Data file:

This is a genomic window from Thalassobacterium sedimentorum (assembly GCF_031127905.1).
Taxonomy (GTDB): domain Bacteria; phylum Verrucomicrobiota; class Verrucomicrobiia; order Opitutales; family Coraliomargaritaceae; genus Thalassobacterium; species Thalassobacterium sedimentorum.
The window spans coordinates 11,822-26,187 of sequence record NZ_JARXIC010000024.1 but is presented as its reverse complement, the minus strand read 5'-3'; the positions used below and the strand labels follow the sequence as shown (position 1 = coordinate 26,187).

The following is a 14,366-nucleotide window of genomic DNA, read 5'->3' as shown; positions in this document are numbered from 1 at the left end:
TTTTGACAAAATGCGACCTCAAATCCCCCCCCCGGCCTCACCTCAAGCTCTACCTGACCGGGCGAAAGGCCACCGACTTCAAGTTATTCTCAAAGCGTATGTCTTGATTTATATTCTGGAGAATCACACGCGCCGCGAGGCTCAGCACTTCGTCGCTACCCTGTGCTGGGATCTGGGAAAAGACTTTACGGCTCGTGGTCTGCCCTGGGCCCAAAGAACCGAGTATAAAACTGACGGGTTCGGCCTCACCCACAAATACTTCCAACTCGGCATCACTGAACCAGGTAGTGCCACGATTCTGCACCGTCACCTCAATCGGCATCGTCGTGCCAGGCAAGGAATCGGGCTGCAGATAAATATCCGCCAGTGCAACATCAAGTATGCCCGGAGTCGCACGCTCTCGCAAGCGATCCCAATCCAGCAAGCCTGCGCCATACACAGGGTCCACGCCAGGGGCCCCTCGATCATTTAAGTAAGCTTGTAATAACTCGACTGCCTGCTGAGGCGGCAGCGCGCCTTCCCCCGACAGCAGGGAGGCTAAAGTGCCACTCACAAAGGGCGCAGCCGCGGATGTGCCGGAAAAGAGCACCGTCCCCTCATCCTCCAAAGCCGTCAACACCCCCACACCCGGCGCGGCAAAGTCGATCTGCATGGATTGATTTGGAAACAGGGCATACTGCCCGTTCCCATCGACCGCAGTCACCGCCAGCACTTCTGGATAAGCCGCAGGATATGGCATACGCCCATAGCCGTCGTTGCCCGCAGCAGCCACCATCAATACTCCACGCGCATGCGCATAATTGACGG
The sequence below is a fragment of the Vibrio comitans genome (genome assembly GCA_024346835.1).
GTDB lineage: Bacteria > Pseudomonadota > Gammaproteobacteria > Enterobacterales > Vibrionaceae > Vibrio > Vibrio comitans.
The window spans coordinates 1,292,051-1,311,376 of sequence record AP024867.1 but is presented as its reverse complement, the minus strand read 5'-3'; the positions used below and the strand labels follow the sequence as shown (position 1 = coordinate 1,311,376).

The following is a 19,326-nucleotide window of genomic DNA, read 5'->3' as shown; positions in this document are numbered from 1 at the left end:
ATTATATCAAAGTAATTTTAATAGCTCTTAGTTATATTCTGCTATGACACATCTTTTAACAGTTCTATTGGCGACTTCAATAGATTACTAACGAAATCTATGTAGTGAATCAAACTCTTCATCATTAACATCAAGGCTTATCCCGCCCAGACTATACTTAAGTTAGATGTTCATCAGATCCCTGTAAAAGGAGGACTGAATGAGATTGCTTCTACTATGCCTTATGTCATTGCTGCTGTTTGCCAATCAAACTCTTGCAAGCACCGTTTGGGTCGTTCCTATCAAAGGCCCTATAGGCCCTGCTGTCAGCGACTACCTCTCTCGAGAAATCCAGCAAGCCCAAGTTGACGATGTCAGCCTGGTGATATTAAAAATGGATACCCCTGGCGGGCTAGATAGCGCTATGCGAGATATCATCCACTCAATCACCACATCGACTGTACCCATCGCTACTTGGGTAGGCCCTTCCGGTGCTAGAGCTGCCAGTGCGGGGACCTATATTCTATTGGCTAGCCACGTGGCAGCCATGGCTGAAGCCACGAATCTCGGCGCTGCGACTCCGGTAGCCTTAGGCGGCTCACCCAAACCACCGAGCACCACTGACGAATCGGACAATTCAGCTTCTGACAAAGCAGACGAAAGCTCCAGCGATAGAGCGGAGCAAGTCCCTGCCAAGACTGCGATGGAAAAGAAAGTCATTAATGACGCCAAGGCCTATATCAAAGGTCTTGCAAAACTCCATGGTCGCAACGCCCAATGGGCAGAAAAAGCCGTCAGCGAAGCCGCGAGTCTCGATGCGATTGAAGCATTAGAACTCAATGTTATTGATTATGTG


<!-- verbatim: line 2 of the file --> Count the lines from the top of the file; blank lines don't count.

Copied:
Taxonomy (GTDB): domain Bacteria; phylum Verrucomicrobiota; class Verrucomicrobiia; order Opitutales; family Coraliomargaritaceae; genus Thalassobacterium; species Thalassobacterium sedimentorum.